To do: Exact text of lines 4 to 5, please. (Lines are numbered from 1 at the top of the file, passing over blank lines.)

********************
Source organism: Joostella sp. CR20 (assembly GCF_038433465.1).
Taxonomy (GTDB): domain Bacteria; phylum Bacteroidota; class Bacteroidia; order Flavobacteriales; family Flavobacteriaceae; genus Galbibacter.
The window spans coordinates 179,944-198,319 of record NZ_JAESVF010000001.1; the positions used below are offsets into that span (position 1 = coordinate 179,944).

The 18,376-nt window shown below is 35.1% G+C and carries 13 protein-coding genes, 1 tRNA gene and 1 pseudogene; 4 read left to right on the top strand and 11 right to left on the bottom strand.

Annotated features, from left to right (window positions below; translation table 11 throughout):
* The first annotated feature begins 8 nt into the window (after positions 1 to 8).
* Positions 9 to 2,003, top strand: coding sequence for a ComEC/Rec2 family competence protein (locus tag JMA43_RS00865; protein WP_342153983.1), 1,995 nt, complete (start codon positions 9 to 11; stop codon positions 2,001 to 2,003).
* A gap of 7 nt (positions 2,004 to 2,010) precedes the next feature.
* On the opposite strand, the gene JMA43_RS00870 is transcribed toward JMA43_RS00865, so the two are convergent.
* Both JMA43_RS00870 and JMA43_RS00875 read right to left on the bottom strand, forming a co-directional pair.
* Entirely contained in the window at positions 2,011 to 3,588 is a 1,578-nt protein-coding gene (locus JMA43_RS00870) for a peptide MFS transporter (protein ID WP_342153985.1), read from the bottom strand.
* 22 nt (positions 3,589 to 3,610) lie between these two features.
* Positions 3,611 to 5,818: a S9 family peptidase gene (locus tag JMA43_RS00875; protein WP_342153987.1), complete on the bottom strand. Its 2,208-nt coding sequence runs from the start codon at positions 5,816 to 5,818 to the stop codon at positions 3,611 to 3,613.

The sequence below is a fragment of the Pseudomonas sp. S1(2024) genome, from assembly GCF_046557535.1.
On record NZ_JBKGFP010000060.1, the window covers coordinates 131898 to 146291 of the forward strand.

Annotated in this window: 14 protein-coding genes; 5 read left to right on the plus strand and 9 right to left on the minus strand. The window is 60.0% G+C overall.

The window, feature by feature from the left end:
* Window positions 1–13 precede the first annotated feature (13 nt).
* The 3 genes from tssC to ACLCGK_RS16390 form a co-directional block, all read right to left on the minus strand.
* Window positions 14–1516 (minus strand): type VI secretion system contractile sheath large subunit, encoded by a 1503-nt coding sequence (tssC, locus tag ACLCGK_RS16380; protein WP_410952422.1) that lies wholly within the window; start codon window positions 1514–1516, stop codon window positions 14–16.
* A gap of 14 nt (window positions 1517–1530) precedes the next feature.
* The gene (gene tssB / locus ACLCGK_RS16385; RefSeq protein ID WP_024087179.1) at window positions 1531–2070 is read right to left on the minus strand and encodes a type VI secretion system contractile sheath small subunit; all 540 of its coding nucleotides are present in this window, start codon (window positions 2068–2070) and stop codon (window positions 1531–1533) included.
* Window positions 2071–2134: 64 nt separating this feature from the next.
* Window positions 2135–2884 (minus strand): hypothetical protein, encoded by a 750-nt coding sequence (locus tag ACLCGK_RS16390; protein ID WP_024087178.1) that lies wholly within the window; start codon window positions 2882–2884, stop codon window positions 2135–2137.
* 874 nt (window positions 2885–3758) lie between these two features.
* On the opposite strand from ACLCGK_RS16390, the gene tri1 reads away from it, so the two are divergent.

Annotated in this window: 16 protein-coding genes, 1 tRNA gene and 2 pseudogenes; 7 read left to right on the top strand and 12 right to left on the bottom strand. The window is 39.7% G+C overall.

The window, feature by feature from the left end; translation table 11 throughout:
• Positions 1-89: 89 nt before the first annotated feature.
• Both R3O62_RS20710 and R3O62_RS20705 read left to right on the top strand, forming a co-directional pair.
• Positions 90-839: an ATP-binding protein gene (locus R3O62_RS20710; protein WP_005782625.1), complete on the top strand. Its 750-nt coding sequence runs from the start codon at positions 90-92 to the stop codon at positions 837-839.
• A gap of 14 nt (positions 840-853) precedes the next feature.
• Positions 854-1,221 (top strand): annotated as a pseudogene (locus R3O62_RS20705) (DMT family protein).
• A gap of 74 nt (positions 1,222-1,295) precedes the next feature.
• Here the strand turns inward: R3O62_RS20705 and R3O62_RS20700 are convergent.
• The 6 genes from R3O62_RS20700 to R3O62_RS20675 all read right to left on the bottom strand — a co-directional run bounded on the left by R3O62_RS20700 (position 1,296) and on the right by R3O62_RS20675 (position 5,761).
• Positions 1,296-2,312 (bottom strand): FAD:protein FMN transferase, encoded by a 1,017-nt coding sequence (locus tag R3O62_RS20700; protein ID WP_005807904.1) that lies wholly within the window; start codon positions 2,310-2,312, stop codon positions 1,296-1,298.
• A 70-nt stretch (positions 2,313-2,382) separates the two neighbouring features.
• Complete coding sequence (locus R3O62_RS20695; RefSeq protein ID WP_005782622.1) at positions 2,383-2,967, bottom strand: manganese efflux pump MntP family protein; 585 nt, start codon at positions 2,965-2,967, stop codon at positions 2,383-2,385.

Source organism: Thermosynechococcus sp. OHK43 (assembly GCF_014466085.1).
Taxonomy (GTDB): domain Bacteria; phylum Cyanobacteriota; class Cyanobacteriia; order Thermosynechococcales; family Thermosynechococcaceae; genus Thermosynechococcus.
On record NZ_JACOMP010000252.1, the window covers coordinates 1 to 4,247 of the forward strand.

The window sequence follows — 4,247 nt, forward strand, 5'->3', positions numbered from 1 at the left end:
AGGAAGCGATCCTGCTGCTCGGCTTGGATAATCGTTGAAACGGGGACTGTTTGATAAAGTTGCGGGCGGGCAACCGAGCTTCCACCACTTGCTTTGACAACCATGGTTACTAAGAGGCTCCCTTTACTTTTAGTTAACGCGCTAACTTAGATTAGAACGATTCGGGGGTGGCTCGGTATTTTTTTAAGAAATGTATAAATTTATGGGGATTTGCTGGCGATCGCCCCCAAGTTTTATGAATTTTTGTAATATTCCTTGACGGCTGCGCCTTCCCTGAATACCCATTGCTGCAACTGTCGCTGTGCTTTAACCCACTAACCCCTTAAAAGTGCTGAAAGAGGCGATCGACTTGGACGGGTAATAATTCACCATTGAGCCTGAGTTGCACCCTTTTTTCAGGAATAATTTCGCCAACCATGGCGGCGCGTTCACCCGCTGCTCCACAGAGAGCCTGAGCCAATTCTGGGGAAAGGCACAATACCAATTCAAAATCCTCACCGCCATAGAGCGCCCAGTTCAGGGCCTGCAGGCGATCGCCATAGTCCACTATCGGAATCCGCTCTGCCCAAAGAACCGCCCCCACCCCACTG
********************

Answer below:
The 18,376-nt window shown below is 35.1% G+C and carries 13 protein-coding genes, 1 tRNA gene and 1 pseudogene; 4 read left to right on the top strand and 11 right to left on the bottom strand.

Annotated features, from left to right (window positions below; translation table 11 throughout):